I wasn’t entirely sure what I was getting myself into when I signed up for this class. Ostensibly it promised to be an exploration of the tools and techniques used by early man to accomplish everyday life, but practically I looked at it as more of a series on apocalypse preparation. It’s been exactly what I imagined: the chance to weekly attempt some absurdly anachronistic activity in the name of hands-on-history.

What’s more, I think it can be looked at as a terrific study of sociology, rather unintentionally, in a dozen small ways. Take for example our week 3 attempt at creating mud bricks. Superficially, this was just another agreeably antediluvian activity to pass an afternoon, but more deeply, it was a series of puzzles that must be solved by a score of people with little experience working together, and none whatsoever working with clay bricks. We had the raw materials laid out before us, and had to collectively apportion ourselves out to the various tasks at hand, working together to produce primitive construction supplies. A handful of people set to work constructing molds (and in doing so, solving the puzzle of how to efficiently use our lumber); others felt their skills would be best used tromping in the muck. Some were saddled with the task of digging out an uncooperative ditch, and in one of my favorite instances, a handful of people were set to gathering water from the adjacent vending kiosk. The bathroom inside did not, of course, have a conveniently placed spigot, so we wound up with a rather involved apparatus of sinks, boards, exhumed tubes, and garbage bags all attempting to funnel water into our little bucket.  It was really a marvel of engineering. I was quite proud.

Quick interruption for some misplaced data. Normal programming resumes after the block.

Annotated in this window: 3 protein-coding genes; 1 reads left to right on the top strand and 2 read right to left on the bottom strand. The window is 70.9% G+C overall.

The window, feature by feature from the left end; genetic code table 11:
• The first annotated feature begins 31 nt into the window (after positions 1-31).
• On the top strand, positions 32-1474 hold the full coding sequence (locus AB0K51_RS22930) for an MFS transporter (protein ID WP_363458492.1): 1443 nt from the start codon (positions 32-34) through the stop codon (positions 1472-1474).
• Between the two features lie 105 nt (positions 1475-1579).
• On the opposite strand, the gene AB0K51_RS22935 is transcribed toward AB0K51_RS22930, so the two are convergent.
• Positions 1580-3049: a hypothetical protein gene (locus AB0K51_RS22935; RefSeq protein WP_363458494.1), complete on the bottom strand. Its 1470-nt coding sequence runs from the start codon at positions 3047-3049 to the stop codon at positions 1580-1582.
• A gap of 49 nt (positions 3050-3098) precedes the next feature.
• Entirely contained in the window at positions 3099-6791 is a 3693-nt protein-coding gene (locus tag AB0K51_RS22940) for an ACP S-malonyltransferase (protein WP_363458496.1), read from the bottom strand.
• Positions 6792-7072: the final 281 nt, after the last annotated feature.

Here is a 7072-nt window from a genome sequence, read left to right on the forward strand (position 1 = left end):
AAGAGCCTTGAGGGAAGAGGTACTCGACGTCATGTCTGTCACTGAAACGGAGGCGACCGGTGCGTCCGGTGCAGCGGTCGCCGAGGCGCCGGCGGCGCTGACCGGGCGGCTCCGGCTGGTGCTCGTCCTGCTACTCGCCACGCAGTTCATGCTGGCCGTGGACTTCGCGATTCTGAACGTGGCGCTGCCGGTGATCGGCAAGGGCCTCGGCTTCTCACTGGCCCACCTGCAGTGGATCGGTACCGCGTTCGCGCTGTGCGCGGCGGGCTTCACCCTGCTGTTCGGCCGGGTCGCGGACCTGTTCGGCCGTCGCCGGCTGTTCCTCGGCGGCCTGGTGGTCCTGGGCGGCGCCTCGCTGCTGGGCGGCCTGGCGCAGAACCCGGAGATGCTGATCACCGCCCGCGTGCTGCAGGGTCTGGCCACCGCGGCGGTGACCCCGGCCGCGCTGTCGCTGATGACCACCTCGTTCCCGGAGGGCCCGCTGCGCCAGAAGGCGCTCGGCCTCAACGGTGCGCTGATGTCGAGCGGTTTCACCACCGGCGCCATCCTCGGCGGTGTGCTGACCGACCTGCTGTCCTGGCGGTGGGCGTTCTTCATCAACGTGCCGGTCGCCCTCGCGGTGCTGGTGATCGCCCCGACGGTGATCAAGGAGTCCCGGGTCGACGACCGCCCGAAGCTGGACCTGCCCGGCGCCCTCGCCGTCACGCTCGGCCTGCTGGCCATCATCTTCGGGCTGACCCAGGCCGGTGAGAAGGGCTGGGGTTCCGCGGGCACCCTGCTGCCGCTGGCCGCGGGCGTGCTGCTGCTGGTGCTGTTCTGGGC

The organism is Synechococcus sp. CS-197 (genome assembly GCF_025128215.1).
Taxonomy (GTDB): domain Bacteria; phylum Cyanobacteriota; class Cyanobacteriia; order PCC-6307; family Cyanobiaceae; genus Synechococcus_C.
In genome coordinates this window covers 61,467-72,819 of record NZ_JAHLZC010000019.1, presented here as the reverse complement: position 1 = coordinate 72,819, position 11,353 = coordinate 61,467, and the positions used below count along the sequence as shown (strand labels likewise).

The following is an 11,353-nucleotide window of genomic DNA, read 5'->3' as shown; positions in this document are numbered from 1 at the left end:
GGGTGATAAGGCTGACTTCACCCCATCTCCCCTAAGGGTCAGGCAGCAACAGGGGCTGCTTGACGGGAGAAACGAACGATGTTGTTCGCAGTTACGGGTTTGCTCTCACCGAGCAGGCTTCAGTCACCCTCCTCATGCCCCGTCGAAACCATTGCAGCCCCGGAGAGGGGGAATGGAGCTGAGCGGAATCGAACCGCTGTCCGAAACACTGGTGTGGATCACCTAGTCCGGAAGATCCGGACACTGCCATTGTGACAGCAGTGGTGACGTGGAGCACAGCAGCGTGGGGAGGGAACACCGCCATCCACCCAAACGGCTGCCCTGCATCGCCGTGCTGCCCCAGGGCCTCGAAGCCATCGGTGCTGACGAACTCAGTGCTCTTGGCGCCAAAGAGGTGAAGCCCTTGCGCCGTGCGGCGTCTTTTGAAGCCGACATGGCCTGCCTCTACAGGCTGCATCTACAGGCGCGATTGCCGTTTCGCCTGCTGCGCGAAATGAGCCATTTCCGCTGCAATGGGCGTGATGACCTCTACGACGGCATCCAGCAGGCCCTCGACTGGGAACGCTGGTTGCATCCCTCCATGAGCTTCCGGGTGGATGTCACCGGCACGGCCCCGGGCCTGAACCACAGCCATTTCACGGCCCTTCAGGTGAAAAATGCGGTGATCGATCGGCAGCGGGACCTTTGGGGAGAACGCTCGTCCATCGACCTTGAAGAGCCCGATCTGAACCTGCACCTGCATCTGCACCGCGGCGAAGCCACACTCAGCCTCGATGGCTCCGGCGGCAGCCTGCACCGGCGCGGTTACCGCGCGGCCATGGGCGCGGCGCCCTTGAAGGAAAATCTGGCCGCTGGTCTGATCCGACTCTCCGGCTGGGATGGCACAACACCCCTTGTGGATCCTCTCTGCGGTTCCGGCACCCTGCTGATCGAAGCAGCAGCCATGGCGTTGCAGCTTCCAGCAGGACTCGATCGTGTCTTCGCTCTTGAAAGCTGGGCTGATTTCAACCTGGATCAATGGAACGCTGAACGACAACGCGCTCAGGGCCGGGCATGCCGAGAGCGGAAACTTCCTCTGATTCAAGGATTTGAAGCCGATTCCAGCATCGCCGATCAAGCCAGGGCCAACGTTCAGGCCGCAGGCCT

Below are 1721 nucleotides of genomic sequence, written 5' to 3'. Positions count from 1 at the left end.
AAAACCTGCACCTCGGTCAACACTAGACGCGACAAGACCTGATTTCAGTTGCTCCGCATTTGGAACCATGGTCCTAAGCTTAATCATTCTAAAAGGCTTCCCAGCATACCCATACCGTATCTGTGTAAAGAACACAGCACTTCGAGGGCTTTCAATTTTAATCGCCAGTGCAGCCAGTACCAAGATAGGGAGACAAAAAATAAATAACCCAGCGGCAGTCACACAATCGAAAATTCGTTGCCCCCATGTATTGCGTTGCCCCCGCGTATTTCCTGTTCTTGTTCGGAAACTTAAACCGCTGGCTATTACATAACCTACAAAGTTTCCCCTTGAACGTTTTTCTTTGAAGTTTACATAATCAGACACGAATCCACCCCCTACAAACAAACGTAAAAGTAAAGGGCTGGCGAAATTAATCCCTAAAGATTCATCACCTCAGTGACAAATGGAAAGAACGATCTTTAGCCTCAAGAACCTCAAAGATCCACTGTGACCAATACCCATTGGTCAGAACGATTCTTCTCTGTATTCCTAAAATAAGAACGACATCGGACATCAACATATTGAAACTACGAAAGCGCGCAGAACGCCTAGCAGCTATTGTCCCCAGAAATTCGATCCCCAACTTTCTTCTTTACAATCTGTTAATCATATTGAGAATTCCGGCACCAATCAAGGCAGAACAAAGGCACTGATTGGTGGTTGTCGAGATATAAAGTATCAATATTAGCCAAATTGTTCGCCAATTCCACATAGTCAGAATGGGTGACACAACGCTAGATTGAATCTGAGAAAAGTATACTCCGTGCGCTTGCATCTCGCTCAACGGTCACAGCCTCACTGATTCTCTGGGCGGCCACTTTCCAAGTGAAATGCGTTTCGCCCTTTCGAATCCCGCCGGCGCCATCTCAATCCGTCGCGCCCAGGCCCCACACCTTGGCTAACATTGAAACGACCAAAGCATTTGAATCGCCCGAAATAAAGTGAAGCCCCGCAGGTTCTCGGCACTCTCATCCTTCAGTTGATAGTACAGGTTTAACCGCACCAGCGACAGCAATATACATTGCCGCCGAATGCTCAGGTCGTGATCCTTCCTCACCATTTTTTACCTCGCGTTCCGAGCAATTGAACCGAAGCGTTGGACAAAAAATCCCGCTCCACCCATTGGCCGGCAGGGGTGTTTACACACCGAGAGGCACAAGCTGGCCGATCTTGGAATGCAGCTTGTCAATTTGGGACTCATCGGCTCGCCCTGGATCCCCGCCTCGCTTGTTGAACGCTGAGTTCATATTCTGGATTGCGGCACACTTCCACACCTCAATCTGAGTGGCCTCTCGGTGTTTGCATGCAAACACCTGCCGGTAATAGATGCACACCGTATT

On the whole, everyone did an admirable job of pulling their weight, and sure enough, we wound up with some fine looking clay bricks, stamped no less, to be constructed into nice little abode. I aim to remember the technique, just in case.

-Austin Welsh

Note our stamps. A job well done all around, I say.